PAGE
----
Cultures rot from the bottom up. In a democracy, the authorities come to reflect societal trends — both good and ill. How sad to see Adam Smith’s body decaying in the streets.

(Emphasis added)

Cooke is right to remark on the difference between the political culture of the United States and its Anglospheric cousins when it comes to free speech, and it’s a fair observation to say we almost fetishize it. But alone among the UK and the it descendants, we assume that the right to speak one’s mind is a natural, unalienable right that is inherent in humans and preexists government. In that regard, we went beyond the 1689 English Bill of Rights, which grants rights via statute, and declared “life, liberty, and happiness,” to be rights superior to the law; that laws, indeed, are instituted to protect those rights. In Scotland and in the UK overall, the beliefs that gave rise to these rights seem to be fading in favor of a “right not to be offended.” (See also Australia, where a lesser commitment to free speech lead the prior government to try to use punitive fines to silence critics of a carbon tax.)

But I think Charles is too sanguine when he writes:

…like the Canadians and the Australians and the New Zealanders and pretty much every people in the world apart from the Americans, there is a significant contingent within the British electorate that believes that the state should punish people who utter words and sentiments that the majority dislikes.

Sadly, we have Speech Police, too; they generally, but not wholly, reside on the political Left. And it’s true that here, especially in an age of alternative media, they experience serious push-back from from defenders of the right to free speech. But they regularly try to punish “wrong” thought and words. Recall, for example the howling mob that went after Brendan Eich, then head of Mozilla, just because, years before, he had exercised his right to free speech to quietly donate to a group supporting traditional heterosexual marriage. Or the feminist banshees who attacked an astrophysicist for wearing a slightly tacky shirt, until he had to issue a tearful apology for his wardrobe.

“Ah,” you say. “It’s true their behavior was reprehensible, but surely the authorities wouldn’t themselves stoop to the level of the Scottish police!” Oh, no? Well, consider this:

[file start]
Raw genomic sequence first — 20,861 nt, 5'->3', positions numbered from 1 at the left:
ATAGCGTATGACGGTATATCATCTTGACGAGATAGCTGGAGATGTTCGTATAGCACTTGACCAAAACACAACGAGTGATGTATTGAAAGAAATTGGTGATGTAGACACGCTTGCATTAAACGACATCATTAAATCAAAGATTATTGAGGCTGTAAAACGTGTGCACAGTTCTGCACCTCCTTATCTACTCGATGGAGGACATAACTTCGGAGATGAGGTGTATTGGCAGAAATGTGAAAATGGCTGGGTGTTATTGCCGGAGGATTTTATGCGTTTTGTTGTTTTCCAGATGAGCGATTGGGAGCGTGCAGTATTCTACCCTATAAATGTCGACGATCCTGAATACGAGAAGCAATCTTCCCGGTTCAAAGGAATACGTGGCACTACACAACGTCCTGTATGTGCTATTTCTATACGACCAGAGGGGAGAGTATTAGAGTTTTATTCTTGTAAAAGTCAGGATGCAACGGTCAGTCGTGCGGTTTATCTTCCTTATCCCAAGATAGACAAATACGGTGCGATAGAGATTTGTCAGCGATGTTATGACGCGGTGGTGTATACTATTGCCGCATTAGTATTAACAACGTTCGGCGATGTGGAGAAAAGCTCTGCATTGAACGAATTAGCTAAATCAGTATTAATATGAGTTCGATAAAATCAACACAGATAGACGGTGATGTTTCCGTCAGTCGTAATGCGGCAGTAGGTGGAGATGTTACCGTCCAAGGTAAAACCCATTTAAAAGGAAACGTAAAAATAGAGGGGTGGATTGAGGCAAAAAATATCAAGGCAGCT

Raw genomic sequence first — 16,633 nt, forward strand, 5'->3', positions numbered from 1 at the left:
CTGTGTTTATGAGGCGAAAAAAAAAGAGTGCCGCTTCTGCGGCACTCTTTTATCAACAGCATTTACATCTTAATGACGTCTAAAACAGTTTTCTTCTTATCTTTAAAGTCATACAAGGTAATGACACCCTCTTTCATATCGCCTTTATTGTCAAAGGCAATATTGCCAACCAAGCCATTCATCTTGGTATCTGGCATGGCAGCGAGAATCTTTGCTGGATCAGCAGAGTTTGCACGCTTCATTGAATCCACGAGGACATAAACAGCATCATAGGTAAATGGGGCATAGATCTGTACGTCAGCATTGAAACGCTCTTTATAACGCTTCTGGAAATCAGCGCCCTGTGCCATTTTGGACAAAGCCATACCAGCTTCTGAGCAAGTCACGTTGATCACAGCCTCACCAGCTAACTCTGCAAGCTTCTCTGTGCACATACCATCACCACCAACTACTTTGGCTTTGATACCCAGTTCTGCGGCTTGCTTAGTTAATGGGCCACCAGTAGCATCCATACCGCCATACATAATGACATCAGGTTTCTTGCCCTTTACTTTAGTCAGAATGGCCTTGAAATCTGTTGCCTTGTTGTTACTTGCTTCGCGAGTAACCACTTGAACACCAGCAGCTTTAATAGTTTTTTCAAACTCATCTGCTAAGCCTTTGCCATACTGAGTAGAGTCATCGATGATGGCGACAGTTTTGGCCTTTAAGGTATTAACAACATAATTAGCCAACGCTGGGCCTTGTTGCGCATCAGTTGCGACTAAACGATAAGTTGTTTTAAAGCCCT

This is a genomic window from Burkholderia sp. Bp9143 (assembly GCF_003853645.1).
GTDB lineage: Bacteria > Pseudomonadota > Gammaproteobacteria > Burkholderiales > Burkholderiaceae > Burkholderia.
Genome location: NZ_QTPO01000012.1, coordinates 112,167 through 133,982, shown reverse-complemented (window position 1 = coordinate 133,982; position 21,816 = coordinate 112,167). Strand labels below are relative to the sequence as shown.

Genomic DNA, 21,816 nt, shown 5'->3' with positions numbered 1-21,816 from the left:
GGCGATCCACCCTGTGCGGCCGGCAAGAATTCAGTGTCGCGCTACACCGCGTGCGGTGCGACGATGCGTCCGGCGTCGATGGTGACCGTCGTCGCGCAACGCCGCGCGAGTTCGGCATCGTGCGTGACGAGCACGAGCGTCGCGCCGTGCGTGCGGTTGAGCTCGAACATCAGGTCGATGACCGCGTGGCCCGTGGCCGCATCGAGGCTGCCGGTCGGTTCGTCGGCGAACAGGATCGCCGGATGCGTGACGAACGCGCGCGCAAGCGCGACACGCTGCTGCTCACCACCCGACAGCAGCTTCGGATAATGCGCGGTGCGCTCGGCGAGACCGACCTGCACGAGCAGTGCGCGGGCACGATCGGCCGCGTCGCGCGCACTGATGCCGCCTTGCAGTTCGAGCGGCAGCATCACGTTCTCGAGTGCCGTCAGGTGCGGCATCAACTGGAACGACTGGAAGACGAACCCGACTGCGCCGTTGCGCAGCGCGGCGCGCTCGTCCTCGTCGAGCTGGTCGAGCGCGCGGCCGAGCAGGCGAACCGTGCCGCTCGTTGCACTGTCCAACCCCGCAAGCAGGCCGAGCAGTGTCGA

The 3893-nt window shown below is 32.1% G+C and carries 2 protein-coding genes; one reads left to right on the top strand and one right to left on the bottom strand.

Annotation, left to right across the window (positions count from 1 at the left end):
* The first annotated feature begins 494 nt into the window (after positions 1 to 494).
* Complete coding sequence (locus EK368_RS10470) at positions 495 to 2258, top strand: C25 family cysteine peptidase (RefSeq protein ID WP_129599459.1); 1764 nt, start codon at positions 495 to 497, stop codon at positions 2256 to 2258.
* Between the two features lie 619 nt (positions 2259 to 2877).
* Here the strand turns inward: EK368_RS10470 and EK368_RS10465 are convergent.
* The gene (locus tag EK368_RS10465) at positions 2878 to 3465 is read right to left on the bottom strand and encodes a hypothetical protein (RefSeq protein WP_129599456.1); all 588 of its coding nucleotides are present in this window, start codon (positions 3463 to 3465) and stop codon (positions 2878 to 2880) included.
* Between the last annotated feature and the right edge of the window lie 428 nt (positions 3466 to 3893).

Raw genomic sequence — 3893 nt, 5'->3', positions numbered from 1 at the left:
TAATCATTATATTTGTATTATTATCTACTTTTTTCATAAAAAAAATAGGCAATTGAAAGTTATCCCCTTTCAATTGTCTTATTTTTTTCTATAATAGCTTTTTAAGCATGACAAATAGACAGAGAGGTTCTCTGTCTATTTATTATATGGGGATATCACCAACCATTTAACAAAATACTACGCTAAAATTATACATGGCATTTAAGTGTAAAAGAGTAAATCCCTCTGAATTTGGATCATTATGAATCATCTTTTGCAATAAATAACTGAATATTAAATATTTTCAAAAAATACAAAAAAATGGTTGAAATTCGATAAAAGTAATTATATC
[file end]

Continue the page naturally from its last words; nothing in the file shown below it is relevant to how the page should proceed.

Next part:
Dig around, and you’ll find plenty more.

Our politicians would have been far less likely to attempt these and other speech-suppressing measures, if they didn’t think there was a significant number of people in favor of such things.

It may not be as advanced as in the UK, but the “cultural rot” Cooke wrote of is a danger here, too, and we need to always be on guard against it.

RELATED: Mark Steyn on the death of free speech. Jazz Shaw on how the UK is now less free than the US.

Footnote:
(1) Remember when I said it was “mostly” on the Left?


Free to speak your mind in Scotland, as long as the police approve

December 30, 2014

This from the land of Adam Smith and the Scottish Enlightenment, which informed so much of our own political thinking, from before the Revolution to the present day:

Most of the replies were what one would expect from stiff-necked Scotsmen, along the lines of “Go bugger yourself!” Quite apart from the police having almost no business monitoring what anyone says on the Internet, one has to wonder at the resources being diverted from solving real crimes — you know, against life and property.

Of course, this isn’t the first instance of criminalizing thought in the UK in recent years. Just last year, a minor politician was arrested for reading from a work by Winston Churchill, on the grounds it might have been offensive to Muslims. Before that, another man was hauled in for posting online a couple of mildly tasteless jokes about Nelson Mandela when the former South African president was dying. Do some searching and you’ll quickly find more.

Freedom of thought and speech isn’t quite dead in the nation that gave birth to it, but it’s clearly on life support.

PS: In case they pull the tweet, here’s a graphic:

Scotland police

Carry on, Citizen.